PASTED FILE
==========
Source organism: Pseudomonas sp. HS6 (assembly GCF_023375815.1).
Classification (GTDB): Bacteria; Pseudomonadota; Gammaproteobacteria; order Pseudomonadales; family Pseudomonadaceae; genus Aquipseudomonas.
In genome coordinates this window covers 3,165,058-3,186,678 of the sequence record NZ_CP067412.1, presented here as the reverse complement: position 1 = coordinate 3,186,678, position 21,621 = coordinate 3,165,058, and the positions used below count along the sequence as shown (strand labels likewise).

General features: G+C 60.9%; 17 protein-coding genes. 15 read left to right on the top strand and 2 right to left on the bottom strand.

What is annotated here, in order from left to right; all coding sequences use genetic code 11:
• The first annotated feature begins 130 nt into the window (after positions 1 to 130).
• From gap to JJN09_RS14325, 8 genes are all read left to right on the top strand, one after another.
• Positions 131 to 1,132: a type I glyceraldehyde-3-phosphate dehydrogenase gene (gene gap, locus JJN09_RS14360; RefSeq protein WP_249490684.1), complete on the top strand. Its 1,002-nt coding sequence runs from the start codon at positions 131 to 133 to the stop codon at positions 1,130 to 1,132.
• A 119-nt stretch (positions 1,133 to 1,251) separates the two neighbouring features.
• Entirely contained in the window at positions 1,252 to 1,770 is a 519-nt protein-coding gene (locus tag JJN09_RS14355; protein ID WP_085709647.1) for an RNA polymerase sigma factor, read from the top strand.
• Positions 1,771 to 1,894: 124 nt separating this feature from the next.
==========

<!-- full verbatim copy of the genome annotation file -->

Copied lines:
Source organism: Pseudomonas sp. HS6 (assembly GCF_023375815.1).
Classification (GTDB): Bacteria; Pseudomonadota; Gammaproteobacteria; order Pseudomonadales; family Pseudomonadaceae; genus Aquipseudomonas.
In genome coordinates this window covers 3,165,058-3,186,678 of the sequence record NZ_CP067412.1, presented here as the reverse complement: position 1 = coordinate 3,186,678, position 21,621 = coordinate 3,165,058, and the positions used below count along the sequence as shown (strand labels likewise).

General features: G+C 60.9%; 17 protein-coding genes. 15 read left to right on the top strand and 2 right to left on the bottom strand.

What is annotated here, in order from left to right; all coding sequences use genetic code 11:
• The first annotated feature begins 130 nt into the window (after positions 1 to 130).
• From gap to JJN09_RS14325, 8 genes are all read left to right on the top strand, one after another.
• Positions 131 to 1,132: a type I glyceraldehyde-3-phosphate dehydrogenase gene (gene gap, locus JJN09_RS14360; RefSeq protein WP_249490684.1), complete on the top strand. Its 1,002-nt coding sequence runs from the start codon at positions 131 to 133 to the stop codon at positions 1,130 to 1,132.
• A 119-nt stretch (positions 1,133 to 1,251) separates the two neighbouring features.
• Entirely contained in the window at positions 1,252 to 1,770 is a 519-nt protein-coding gene (locus tag JJN09_RS14355; protein ID WP_085709647.1) for an RNA polymerase sigma factor, read from the top strand.
• Positions 1,771 to 1,894: 124 nt separating this feature from the next.